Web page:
In a brand new series at WLB, we're getting into the minds of some of the smartest minds in the betting industry, asking experts to unleash their favorite resources, insights and biggest game wins, with Rene Petersson ( @ Bet_On_Value ) is next.
When did you first start betting? Can you remember your first bet?
I first started betting in the middle of 1990, around the age of 10. There were no age restrictions at the bookmakers. My friends and I have scored more than three times in the Premier League, Serie A, La Liga and the Danish Super League.
I can't remember my first bet, but it was probably £ 1 10 - fold with all the favorites that weekend.
What sports or leagues do you bet and bet on?
Mostly football, but I'm not picky when it comes to leagues. I can and will bet on anything as long as I am confident that I have information that is not included in the current price.
Additional sports that I follow are basketball, tennis and hockey.
What sites or sources do you use to subscribe to them?
Lot. It is difficult to pinpoint as I usually browse, not necessarily to find a bet, but instead looking for information that could potentially be of value when choosing bets or highlighting certain matches.
Local newspapers are a goldmine for information that is not always widely available. Twitter does too, and usually monitors matches to see if anything happens that could affect the future performances of the participating teams.
What are your favorite sites to research?
What characteristics do you think are the most important?
Basic performance statistics. They paint a more accurate picture of the teams' performance compared to baseline statistics - expected goals (xG), expected goals against (xGA), expected points (xP), danger zone entries and defensive statistics, etc.
Are there any statistics or trends that you think are irrelevant?
The vast majority of statistics, with the exception of basic figures.
It doesn't matter to me how many matches the team won, how well they are at home or how often they go out / under the line. The ranking table too. Football is a low performing sport, so it is more prone to deviations. A team can win 1-0 but score a penalty or an own goal despite having 36 players in their half in 89 minutes.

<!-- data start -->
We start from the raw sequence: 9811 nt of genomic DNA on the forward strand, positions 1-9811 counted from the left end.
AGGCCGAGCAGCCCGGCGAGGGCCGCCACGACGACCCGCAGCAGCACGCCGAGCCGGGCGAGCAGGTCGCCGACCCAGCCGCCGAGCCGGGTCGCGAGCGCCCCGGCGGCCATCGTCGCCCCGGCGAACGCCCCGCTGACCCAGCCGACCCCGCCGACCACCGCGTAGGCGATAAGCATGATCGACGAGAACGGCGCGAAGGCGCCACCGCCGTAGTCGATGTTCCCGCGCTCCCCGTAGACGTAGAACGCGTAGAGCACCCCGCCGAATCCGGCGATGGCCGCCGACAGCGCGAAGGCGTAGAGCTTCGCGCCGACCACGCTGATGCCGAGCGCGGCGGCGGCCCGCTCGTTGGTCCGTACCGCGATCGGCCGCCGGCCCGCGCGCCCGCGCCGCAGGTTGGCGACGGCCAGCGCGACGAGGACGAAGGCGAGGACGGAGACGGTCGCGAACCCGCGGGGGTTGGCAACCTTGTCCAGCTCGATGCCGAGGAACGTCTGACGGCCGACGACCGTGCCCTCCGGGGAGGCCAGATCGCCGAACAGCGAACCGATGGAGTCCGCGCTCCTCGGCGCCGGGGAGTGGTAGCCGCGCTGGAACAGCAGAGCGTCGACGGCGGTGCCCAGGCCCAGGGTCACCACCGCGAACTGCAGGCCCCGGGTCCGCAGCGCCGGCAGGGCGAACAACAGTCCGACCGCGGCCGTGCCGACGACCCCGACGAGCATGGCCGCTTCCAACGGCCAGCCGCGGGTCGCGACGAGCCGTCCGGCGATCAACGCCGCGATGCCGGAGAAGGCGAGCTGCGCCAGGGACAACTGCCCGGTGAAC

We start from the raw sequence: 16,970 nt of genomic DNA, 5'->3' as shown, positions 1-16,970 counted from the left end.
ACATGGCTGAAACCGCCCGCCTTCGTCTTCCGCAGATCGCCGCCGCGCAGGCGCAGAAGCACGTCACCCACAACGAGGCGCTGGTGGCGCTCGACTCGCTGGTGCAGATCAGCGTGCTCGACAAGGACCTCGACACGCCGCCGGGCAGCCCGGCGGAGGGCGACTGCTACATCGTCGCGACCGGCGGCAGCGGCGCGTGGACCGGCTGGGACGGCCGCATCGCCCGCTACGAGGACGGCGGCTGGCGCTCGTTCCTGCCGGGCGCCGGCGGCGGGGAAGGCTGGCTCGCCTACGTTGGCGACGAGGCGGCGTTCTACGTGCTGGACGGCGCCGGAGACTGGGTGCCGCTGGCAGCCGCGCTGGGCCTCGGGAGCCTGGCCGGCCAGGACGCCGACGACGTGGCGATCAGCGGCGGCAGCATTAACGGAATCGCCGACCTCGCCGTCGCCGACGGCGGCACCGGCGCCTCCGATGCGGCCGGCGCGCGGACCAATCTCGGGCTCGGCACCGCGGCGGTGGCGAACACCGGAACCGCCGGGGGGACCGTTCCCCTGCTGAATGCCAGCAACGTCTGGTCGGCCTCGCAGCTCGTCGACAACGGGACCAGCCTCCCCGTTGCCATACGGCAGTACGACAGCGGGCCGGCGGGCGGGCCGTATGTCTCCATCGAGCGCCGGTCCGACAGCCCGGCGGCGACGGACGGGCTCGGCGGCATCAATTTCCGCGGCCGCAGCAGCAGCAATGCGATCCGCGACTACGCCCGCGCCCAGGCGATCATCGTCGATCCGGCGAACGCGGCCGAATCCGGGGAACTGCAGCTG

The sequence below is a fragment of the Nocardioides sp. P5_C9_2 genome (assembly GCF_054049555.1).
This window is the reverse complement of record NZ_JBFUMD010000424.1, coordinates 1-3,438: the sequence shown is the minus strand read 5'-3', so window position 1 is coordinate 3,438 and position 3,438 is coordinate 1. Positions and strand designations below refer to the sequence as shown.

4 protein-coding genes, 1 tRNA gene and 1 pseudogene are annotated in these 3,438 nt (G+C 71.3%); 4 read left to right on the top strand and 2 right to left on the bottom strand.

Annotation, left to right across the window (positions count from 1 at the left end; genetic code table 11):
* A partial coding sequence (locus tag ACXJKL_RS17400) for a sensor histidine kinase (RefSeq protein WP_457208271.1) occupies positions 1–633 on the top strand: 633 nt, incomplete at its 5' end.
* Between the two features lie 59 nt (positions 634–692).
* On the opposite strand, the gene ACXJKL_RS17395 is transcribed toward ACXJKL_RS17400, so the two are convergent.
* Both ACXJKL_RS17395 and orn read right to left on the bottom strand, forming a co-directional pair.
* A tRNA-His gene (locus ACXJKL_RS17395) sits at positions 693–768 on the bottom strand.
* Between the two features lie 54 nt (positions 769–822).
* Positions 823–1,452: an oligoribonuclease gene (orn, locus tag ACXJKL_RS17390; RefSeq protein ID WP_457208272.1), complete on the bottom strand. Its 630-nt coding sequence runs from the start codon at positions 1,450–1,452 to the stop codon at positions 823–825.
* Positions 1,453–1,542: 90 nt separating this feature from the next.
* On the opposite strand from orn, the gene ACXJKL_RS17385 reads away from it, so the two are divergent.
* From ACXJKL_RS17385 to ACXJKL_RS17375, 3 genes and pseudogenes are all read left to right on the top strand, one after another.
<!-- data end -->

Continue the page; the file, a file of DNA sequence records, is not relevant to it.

Statistics as a whole do not necessarily show how a team is performing, and many more valuable data are overlooked. If they are accurate indicators of a team's strengths, they are already included in the price and therefore useless when looking for value.
Instead of watching, say, “Team X saw that they scored more than 2.5 goals in six of their last seven home games,” I'd rather turn it over to see if there is anything that contradicts this and instead gives preference to inferior
In general, basic statistics tell us little, and it is better to discard them if they are inaccurate.
What's the biggest lesson you've learned when betting?
Probably to focus more on numbers than sports. The perfect combination is knowing both in detail. Sports knowledge doesn't necessarily equate to sports betting success, but if you know enough about both of them, they can complement each other.
Why is value important in betting?
What advice do you have for players looking to try and find an edge?
What's your biggest win rate and how will you spend it?
I had a few 150-200.00 chances over the years that increased my bank rates and partially financed the car and summer vacation.
Are you reviewing your bets and keeping track of your winners / losers?
How do you deal with losing bets?
What's the best thing about betting?
A detailed study of your hobby, personal satisfaction when the research and conclusions turn out to be correct, and the second income that this gives.
Meet the Experts: Rene Petersson Shares His Thoughts, Sources, and Favorite Betting Memories first appeared on We love betting .